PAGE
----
When creating computer vision models, data augmentation can improve model performance with an existing image dataset. Image augmentation increases the size and variability of a dataset, thereby improving model generalizability.

Want this post as a video walkthrough? See above and subscribe: https://bit.ly/rf-yt-sub

Image augmentations should be selected based on the domain problem one is tackling. Aerial data, specifically, often shares a number of characteristics that enable similar selection of image augmentation to be performed. Aerial data is any data captured from above looking down. Commonly, this includes drone and satellite imagery.

The below recommendations may not be applicable in every situation but are likely relevant in many aerial computer vision problems like when using drones for computer vision or satellite images for computer vision.

Brightness

Brightness image augmentation involves randomly increasing or decreasing an image – like applying a uniform +/- percentage change to all pixels in an image. Brightness as an image augmentation step for aerial data is often reasonable as aerial data may be captured in varying degrees of sunlight.

Brightness image augmentation alters the image lightness.
Brightness image augmentation alters the image lightness.

Flip

Flip image augmentation means mirroring an image about its y or x axis. (It is distinct from rotation.) For aerial data, objects below can often be mirrored about their y- or x-axis, making it a good choice.

Random flip image augmentation mirrors an image across its x or y axis.
Random flip image augmentation mirrors an image across its x or y axis.

90-Degree Rotations

Rotate image augmentation means moving an image about its center some number of degrees. A 90-degree rotation is a special type of rotation that only applies rotation in 90-degree multiples, thereby keeping bounding box size otherwise identical. (Non-90 degree image rotation augmentation can alter bounding box size.) Rotating an image clockwise or counter-clockwise by 90-degrees is often a good choice for aerial datasets as the objects below could be viewed from any orientation above – there is not a fixed perspective from which they may be viewed.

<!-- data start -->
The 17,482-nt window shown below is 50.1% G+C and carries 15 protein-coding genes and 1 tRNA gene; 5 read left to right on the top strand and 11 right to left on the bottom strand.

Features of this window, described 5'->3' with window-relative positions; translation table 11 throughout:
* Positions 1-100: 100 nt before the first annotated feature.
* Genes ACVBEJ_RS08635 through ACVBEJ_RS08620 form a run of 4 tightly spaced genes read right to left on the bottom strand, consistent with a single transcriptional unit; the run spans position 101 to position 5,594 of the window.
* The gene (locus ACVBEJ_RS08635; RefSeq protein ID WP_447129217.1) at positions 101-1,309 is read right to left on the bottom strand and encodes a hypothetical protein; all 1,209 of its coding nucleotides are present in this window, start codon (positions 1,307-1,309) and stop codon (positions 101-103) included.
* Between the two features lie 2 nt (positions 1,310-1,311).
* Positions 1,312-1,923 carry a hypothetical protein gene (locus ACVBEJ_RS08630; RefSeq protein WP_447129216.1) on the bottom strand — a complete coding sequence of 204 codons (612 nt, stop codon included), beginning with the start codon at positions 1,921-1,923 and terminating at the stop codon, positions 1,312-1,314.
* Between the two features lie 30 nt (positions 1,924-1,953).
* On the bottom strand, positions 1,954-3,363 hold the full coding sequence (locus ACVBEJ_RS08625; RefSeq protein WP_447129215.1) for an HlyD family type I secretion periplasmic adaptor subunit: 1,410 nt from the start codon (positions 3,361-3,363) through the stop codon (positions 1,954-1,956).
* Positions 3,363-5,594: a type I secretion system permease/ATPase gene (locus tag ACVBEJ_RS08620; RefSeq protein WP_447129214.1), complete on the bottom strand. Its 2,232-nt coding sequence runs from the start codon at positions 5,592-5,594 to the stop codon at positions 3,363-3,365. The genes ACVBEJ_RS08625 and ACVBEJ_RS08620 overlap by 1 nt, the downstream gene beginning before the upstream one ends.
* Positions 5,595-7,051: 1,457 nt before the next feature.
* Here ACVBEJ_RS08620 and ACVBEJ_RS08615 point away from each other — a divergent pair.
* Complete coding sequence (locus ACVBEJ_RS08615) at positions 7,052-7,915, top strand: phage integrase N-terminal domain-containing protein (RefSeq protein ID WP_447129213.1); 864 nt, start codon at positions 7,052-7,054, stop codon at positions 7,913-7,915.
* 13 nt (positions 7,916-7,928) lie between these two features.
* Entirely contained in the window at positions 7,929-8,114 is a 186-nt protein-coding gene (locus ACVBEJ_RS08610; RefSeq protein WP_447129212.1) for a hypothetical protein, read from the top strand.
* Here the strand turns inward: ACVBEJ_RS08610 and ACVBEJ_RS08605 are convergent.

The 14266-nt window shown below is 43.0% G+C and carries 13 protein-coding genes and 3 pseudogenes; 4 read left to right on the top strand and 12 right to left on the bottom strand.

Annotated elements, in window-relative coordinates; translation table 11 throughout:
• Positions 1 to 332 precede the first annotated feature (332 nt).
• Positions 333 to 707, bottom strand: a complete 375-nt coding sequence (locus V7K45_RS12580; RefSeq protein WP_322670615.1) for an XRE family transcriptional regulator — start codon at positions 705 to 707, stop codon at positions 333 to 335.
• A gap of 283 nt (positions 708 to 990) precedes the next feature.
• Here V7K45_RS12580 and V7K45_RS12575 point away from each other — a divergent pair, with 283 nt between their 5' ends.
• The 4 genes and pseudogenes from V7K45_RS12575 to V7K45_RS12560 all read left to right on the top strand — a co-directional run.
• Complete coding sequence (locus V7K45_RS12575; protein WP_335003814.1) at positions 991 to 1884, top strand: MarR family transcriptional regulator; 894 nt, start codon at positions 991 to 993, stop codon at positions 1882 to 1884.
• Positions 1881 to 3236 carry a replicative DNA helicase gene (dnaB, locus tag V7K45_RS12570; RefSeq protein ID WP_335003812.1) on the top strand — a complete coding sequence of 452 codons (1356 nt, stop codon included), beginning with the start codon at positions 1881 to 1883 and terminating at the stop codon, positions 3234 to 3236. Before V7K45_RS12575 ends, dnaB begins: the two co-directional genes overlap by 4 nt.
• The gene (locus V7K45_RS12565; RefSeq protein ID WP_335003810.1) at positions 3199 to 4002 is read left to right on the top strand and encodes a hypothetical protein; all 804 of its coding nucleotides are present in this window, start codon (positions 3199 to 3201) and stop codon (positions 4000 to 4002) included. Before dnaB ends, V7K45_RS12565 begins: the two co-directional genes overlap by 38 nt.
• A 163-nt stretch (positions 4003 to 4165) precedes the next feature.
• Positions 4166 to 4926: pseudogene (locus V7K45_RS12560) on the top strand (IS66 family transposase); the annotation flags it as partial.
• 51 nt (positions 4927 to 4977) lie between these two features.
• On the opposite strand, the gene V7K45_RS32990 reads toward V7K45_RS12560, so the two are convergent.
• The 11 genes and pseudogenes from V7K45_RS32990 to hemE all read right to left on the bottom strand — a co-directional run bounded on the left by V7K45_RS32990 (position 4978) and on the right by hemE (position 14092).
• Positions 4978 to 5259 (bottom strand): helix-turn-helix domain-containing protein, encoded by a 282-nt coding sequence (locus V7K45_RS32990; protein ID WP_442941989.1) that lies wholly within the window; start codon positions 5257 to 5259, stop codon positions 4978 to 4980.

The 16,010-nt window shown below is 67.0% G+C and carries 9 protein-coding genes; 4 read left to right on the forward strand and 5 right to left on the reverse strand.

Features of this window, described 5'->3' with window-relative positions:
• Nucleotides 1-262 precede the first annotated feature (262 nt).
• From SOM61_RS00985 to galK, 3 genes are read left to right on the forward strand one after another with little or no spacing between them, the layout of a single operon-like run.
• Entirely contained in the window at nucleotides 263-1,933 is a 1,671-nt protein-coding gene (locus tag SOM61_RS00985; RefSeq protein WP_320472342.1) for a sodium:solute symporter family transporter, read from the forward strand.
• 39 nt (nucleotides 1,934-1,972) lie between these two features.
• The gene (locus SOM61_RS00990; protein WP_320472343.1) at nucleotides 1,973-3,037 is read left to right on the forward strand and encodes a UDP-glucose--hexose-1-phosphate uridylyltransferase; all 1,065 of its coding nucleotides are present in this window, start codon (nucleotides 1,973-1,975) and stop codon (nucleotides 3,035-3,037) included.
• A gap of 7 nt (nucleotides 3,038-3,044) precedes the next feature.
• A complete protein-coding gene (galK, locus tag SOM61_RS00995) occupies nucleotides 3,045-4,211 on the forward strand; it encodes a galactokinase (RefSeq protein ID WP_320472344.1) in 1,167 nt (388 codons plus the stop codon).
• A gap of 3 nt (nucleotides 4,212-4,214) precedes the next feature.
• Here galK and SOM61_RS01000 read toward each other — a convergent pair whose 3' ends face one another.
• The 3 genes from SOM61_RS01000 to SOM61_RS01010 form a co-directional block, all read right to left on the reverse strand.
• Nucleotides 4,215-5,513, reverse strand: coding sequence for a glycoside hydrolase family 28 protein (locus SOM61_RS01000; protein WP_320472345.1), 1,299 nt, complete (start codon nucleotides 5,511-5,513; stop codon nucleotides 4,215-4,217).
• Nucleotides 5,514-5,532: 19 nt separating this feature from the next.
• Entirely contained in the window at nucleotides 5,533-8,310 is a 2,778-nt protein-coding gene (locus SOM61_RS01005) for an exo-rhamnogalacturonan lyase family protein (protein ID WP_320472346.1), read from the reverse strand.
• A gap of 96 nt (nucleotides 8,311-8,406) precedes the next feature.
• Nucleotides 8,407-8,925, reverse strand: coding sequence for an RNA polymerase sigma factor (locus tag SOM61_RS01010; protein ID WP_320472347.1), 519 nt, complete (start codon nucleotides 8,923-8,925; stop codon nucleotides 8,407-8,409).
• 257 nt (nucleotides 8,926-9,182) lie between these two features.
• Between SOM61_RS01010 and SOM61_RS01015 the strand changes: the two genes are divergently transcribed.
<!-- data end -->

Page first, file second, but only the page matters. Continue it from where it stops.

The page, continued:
Random 90-degree rotation randomly rotates an image 90 degrees clockwise or counter clockwise (even upside down).
Random 90-degree rotation randomly rotates an image 90 degrees clockwise or counter clockwise (even upside down).

Crop

Crop image augmentation involves randomly creating a subset of the overall source image and then resizing that subset to be the same size as other images in the dataset. In effect, random crop almost "zooms in" on random portions of the image. (We've also written more about how and why to use random crop image augmentation.) For aerial data in particular, this can be massively useful as objects below will vary in size and, potentially, closeness to the camera perspective.

Crop image augmentation randomly uses a subset of a source image, creating a "zoomed in" effect of the resulting image.
Crop image augmentation randomly uses a subset of a source image, creating a "zoomed in" effect of the resulting image.

Color Changes (Hue)

Hue image augmentation randomly alters the colors of an image, thereby making a model more resilient to specific colors of objects. For aerial data, this can be useful for seasonal changes that alter the colors of objects.

Hue image augmentation randomly alters image colors, thereby making a model more resilient to color changes of objects.
Hue image augmentation randomly alters image colors, thereby making a model more resilient to color changes of objects.

The above list are fairly 'safe' bets to select for image augmentation for any given aerial problem. Depending on the problem you're tackling, it may also be relevant to include blur, noise, mosaic, or other image augmentations. As always, happy building!